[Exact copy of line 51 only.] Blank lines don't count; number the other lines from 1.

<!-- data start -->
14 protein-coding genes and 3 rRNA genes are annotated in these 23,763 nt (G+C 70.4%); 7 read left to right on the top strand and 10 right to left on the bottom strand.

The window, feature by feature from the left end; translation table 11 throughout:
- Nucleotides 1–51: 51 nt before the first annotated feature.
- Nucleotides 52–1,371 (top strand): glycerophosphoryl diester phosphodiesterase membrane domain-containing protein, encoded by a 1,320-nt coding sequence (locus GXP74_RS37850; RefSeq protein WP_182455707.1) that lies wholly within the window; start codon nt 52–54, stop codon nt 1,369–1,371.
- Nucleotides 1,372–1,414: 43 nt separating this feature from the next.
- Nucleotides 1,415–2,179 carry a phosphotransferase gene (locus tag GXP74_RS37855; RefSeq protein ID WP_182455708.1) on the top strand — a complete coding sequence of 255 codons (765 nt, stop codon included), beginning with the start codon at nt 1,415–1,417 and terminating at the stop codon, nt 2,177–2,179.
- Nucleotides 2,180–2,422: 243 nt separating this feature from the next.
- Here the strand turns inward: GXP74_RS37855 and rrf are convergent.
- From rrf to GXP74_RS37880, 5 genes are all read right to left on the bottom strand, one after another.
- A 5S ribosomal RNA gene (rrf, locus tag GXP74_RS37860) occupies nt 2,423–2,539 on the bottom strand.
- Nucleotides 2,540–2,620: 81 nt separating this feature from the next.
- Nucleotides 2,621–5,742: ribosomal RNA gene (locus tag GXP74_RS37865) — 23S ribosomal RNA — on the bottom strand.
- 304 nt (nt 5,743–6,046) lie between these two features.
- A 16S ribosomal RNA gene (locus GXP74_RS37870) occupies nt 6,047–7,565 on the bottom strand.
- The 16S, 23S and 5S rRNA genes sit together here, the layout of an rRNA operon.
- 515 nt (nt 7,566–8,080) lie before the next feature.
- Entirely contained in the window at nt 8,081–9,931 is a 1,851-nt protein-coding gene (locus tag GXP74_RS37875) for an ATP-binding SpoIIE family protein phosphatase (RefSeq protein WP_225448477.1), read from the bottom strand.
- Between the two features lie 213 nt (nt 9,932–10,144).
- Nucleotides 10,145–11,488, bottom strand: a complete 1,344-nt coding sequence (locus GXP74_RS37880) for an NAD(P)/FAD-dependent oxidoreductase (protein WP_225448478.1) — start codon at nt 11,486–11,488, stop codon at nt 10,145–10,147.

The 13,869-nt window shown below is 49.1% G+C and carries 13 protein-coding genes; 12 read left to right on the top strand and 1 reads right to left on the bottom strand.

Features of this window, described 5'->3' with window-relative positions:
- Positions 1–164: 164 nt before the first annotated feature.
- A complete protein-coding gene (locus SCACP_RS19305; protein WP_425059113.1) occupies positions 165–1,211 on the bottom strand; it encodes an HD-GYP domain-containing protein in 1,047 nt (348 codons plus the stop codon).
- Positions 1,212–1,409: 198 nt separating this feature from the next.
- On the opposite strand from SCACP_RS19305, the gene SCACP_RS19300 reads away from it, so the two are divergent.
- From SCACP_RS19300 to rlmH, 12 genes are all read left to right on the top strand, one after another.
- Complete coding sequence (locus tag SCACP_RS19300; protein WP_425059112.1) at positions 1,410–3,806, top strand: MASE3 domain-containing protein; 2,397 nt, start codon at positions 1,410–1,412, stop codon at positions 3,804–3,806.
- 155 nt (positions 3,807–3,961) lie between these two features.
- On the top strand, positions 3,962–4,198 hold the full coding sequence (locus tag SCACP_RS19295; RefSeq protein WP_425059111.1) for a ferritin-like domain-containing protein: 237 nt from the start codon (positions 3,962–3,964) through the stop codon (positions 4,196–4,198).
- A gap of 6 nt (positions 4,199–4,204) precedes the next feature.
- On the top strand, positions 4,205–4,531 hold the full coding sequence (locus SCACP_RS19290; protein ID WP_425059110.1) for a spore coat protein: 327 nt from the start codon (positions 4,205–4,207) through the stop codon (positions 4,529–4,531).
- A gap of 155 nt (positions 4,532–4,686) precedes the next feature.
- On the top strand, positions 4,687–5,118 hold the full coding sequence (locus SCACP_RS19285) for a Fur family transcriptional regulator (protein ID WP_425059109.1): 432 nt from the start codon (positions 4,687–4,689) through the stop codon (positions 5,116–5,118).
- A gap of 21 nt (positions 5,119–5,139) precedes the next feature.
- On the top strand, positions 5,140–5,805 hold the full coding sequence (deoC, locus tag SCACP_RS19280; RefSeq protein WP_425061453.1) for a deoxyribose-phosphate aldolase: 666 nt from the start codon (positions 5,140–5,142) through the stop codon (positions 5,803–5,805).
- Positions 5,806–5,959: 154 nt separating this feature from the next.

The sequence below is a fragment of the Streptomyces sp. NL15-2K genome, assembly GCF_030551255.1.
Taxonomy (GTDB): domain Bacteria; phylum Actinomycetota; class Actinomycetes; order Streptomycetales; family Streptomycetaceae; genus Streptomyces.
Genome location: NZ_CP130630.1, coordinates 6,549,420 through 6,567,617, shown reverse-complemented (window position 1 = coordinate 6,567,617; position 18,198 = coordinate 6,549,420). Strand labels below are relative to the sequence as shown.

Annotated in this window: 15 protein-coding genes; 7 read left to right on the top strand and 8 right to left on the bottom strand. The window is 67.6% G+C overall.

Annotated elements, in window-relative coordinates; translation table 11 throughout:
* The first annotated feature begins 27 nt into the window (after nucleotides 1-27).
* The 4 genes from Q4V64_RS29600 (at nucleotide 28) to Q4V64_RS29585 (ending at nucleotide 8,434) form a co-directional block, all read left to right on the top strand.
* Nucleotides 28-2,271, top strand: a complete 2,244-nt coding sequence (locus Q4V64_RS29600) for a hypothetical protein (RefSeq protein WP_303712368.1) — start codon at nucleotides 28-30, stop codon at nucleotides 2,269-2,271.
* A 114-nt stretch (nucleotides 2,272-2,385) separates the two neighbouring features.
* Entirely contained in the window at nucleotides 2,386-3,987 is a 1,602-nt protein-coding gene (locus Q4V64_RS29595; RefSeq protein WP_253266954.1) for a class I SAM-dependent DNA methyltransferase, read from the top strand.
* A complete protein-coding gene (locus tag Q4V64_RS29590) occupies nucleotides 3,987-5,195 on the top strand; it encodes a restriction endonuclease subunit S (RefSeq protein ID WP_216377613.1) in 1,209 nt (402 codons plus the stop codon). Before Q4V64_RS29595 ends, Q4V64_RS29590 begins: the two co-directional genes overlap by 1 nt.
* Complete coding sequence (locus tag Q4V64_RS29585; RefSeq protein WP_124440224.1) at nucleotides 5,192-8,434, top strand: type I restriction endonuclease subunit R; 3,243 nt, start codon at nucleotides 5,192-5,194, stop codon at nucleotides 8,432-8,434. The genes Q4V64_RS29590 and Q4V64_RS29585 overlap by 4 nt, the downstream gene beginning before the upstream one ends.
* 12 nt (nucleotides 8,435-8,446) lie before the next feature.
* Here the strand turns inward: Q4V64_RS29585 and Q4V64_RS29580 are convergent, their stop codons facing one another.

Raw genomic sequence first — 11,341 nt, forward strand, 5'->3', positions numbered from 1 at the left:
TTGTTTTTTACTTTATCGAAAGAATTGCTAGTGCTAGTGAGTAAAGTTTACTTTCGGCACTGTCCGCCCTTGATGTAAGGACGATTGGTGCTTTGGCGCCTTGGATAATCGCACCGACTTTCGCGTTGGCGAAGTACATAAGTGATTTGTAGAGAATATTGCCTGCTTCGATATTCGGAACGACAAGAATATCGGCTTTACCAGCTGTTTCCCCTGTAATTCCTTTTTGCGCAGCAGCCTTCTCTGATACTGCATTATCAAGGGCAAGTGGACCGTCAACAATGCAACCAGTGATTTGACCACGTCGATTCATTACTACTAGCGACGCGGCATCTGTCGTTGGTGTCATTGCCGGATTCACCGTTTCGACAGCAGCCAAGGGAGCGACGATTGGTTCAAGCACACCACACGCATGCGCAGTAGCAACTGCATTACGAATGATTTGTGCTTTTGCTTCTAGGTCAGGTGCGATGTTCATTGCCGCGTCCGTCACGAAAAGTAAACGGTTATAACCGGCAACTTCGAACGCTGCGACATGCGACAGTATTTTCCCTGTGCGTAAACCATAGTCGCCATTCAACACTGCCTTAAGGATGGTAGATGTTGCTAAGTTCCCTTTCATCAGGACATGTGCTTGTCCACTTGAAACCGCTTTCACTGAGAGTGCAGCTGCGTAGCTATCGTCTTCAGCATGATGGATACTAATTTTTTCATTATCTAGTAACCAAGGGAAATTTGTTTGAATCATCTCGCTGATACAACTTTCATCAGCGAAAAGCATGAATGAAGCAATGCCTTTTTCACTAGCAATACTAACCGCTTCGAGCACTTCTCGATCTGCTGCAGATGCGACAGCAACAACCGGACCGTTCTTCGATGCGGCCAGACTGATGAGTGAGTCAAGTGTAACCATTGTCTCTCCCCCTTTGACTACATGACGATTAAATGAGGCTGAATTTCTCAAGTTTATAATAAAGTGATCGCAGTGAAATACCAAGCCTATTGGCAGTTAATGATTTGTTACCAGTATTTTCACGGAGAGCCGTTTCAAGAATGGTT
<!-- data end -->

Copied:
Raw genomic sequence first — 11,341 nt, forward strand, 5'->3', positions numbered from 1 at the left: